Raising Finance

Put crowdfunding in ISAs says CrowdBnk as it unveils new investors charter

5 min read

30 September 2015

The government's consultation on whether crowdfunding should form part of an ISA portfolio ends today.

Crowdfunding group CrowdBnk has called on the government to include both equity and debt crowdfunding within ISAs to help young businesses get much needed funding.

CrowdBnk made the appeal ahead of the closing of the government’s consultation on crowdfunding today with the option to include both types of investment within ISAs.

CrowdBnk said concerns that allowing equity-based crowdfunding investments within ISAs was a step too far because they exposed investors to excessive risk were wrong.

Ayan Mitra, chief executive of CrowdBnk, said a blanket exclusion of equity investments would be the incorrect approach to take, and could lead to companies opting for debt-raisings over equity-raisings regardless of which one was actually more suitable.

“Like any investment, you have to do the due diligence before you invest,” Mitra said. “We believe the best approach is to provide investors with the flexibility to decide what structure works for them, and by allowing both debt and equity crowdfunding investments within ISAs it could help more businesses which need funding.

“Conversely, allowing one form of capital-raising to be treated more favourably could cause problems in the future.”

While it seems likely only debt-based crowdfunding will be eligible for inclusion in ISAs, Mitra added it would nonetheless help accelerate the growth of an increasingly popular sector for investors.

Read more on crowdfunding:

“Some 23m British people have ISA accounts, which shelter cash or investments from capital gains tax and cap income tax at ten per cent,” he said.

“Now the annual savings limit has risen to £15,240 per person, it is the perfect time to expand the variety of investments which can be held within ISAs by including the increasingly popular crowdfunding market.”

As well as putting forward its views to HM Treasury on crowdfunding, CrowdBnk has also created its own charter of core principles which it hopes will be adopted by the wider crowdfunding industry over time.

CrowdBnk said the charter was its commitment to investors and contains five key pledges.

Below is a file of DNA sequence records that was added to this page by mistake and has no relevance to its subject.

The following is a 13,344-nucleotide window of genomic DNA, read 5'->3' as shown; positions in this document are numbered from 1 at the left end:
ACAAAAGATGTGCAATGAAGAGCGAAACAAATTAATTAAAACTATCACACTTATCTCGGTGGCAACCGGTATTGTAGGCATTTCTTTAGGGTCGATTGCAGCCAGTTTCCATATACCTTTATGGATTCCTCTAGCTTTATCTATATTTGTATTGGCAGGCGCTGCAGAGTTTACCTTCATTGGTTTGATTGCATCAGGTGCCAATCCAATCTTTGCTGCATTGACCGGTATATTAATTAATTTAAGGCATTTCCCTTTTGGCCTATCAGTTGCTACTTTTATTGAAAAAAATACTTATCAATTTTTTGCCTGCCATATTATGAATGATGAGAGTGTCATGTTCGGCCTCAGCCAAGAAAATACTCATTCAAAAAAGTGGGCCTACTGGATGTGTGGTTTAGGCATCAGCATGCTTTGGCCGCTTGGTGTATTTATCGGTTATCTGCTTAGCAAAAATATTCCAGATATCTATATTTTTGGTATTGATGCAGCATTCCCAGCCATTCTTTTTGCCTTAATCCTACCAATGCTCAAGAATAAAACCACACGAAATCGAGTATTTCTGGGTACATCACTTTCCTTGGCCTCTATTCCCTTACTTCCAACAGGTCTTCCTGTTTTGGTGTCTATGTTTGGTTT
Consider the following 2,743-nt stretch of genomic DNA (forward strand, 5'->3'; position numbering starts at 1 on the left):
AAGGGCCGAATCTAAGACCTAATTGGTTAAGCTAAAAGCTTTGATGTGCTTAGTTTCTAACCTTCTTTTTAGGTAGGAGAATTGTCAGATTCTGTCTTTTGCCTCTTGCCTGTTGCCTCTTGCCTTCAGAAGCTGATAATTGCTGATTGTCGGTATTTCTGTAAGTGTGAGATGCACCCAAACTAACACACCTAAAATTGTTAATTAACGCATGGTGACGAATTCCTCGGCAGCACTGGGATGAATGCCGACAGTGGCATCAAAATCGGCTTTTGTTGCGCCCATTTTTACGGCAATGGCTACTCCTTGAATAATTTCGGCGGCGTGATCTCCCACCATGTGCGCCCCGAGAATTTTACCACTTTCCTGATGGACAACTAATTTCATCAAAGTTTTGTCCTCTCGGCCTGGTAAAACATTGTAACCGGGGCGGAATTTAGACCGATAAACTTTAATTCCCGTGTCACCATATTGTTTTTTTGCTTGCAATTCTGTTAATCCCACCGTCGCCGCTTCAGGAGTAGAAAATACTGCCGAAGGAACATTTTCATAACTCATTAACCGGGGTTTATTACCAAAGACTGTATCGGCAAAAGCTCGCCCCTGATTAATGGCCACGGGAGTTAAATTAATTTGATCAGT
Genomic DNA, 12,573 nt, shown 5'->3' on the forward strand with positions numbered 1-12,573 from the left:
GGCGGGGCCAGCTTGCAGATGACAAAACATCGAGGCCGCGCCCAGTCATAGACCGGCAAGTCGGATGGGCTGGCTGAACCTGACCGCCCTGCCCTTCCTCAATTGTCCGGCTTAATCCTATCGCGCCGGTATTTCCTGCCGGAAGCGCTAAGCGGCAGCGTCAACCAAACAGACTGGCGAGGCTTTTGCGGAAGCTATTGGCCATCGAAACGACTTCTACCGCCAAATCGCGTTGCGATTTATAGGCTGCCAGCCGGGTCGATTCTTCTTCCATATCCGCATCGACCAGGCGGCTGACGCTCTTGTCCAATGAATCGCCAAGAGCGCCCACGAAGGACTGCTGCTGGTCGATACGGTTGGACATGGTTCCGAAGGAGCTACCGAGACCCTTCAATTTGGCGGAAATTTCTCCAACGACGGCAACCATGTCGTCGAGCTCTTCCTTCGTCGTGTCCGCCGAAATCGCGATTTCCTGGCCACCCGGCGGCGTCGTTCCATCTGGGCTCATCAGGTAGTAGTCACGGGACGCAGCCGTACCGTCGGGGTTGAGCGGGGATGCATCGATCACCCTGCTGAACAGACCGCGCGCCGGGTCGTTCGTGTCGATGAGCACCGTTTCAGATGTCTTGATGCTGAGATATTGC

1. Always invest

“We only offer our clients genuine opportunities that we believe in. To prove our commitment to these businesses, CrowdBnk always invests alongside clients in every company which successfully funds on our platform.”

2. Act as a filter

“Our investment committee has decades of experience when it comes to both evaluating and running successful small businesses. It is their job to assess businesses on behalf of investors and either accept or reject them based on their fundamentals.”

3. Be forensic

“If a business is overvalued when it looks to raise capital, it will be that much harder for investors to make a real return. Therefore our investment team strives to only promote businesses which have realistic goals and accurate valuations that stand the test of time. In practice, this means for every business we promote, at least 60 hours of research and analysis will have been carried out by our experienced team, covering everything from balance sheet strength to strategic growth plans.”

4. Be inclusive

“For too long, investing in exciting new businesses has been the preserve of the wealthy. CrowdBnk is challenging this with low minimum investments that help people access the best deals, regardless of how much money they have to invest.”

5. Focus on the right structure

“If businesses offer the wrong investment structure they can risk investor returns and business growth. This is why CrowdBnk is focused on helping businesses to select the most beneficial investment structure for them, be it equity, debt or a blend of the two. This helps to provide a platform for better returns and a more effective capital raise.”